Thus does government meddling distort analysis and shorten economic cycles.  Not to mention that, by creating a mismatch between the banks’ appetites and what consumers are ready to handle, it all but guarantees a new housing crisis, one that will be accompanied by a new MBS crisis.  The only question is, with “Fabulous Fab” Fabrice Tourre out of the picture, who will sell the MBS to unwitting foreign buyers?  Have faith, Wall Street will find a way. 

Sector Spotlight – Out Of Bounds On Bonds

As someone once said, “The more these things continue, the more they continue.”  Well, maybe no one actually said that.  But if you follow the financial markets for more than a day you’d have to admit it’s pretty apt.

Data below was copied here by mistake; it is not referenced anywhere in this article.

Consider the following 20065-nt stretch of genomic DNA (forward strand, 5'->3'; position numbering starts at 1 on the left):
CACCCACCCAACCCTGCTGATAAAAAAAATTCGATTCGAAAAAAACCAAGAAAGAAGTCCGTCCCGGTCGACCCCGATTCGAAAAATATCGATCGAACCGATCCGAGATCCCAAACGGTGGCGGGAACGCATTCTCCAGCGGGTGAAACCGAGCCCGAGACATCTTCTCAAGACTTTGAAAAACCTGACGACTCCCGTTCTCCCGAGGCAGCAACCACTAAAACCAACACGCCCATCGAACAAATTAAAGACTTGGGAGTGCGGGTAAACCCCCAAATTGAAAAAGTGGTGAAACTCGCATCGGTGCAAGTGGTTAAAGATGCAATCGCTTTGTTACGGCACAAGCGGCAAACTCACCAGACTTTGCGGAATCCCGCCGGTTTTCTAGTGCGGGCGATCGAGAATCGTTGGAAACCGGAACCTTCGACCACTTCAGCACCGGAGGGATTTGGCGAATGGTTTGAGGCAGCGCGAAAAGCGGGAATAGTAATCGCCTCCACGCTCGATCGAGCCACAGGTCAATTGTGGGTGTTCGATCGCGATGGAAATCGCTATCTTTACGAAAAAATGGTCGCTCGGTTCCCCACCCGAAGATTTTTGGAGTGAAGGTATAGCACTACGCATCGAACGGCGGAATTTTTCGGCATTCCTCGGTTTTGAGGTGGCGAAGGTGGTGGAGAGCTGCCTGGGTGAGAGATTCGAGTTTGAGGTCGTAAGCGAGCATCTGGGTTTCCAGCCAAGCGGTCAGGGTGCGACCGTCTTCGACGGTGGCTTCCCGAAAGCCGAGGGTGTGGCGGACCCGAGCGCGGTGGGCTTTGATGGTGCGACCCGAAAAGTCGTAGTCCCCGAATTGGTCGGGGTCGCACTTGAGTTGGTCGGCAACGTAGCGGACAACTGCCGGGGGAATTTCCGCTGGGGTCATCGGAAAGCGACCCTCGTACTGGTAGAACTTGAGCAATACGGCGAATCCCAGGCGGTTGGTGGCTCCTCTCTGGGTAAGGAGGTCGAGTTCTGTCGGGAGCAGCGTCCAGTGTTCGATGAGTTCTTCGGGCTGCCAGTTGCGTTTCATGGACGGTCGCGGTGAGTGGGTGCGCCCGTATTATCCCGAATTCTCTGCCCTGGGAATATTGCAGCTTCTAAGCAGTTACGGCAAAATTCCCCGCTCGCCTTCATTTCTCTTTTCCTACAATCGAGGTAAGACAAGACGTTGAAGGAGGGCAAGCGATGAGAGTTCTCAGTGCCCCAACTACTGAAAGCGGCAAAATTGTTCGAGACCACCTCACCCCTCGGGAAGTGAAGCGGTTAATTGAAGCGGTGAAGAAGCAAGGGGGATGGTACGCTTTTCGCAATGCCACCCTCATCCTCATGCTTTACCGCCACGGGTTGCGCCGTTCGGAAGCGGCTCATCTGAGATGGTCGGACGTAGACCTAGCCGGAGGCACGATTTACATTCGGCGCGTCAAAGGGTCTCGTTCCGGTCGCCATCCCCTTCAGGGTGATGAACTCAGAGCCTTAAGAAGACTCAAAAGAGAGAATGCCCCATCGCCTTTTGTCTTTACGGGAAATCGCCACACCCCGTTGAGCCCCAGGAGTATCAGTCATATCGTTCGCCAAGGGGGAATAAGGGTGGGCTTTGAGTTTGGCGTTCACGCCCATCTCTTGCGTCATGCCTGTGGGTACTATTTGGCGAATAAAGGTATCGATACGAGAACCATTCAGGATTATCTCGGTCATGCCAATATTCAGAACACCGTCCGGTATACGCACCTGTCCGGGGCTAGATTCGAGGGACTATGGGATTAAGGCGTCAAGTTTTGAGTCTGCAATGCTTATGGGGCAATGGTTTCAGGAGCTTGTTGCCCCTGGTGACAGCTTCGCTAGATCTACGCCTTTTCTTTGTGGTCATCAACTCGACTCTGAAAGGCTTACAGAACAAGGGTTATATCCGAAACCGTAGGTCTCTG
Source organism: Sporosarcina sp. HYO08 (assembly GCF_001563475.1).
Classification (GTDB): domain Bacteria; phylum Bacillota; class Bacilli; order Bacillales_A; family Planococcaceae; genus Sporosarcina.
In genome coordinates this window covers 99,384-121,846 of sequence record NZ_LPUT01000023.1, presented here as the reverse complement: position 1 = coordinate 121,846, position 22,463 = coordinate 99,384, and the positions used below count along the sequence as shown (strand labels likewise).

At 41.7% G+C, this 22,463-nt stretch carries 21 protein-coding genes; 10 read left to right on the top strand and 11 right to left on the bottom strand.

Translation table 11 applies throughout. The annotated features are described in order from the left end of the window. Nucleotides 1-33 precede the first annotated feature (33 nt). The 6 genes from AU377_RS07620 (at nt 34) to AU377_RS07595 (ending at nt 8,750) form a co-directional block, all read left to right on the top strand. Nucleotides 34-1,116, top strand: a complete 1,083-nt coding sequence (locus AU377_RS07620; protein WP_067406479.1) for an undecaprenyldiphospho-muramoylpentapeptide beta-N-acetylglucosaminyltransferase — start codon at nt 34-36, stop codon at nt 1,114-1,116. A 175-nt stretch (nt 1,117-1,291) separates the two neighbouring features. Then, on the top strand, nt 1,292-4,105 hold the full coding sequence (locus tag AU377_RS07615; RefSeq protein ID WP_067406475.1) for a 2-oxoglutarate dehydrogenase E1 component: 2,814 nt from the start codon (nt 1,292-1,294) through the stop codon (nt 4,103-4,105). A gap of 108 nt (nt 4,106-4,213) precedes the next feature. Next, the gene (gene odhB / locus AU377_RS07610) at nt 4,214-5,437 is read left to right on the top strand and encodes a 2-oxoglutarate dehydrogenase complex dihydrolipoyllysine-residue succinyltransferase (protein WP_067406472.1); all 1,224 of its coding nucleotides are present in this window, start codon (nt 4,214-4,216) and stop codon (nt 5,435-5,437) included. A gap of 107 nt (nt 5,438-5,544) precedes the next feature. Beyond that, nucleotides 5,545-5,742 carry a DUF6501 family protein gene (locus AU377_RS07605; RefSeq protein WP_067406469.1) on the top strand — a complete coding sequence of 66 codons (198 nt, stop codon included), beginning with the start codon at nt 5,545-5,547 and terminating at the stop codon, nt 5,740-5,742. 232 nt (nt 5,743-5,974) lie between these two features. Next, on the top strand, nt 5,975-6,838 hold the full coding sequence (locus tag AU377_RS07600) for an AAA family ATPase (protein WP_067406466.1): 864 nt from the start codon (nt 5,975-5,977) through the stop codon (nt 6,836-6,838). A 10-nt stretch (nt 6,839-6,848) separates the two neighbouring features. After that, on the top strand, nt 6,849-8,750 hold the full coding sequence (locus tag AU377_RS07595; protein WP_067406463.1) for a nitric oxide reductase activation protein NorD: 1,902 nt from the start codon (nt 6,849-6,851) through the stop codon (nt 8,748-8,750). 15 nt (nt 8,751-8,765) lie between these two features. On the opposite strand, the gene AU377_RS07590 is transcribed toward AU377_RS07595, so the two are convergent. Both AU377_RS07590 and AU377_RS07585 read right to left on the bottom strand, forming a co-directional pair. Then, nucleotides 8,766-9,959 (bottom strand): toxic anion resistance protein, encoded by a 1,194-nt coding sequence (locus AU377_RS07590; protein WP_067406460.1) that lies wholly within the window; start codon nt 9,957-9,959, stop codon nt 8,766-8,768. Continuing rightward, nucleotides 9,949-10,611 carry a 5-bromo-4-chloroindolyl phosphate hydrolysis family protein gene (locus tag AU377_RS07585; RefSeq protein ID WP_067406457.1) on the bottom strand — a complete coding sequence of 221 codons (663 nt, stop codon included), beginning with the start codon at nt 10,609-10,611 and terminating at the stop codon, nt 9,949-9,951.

Our Q3 Macro theme of #RatesRising continues to ring the gong as Fed chairman Bernanke’s plan to control the yield curve continues to break down.  The “smoothing the future” approach was presented as a sort of “to Infinity and beyond” program that would continue to control interest rates as long as needed to get the economy on track.  After a few false starts, “on track” was defined as a 6% unemployment reading.  Since then, the Fed has continued with a variety of market moves, non-moves, and conflicting statements, all of which continue to contribute to the volatility of the equities markets.  More significantly, the Fed continues to be powerless to prevent bond prices sliding in a way that must have PIMCO star fixed income manager Bill Gross reaching for the Pepto-Bismol – if not for the Harakiri blade.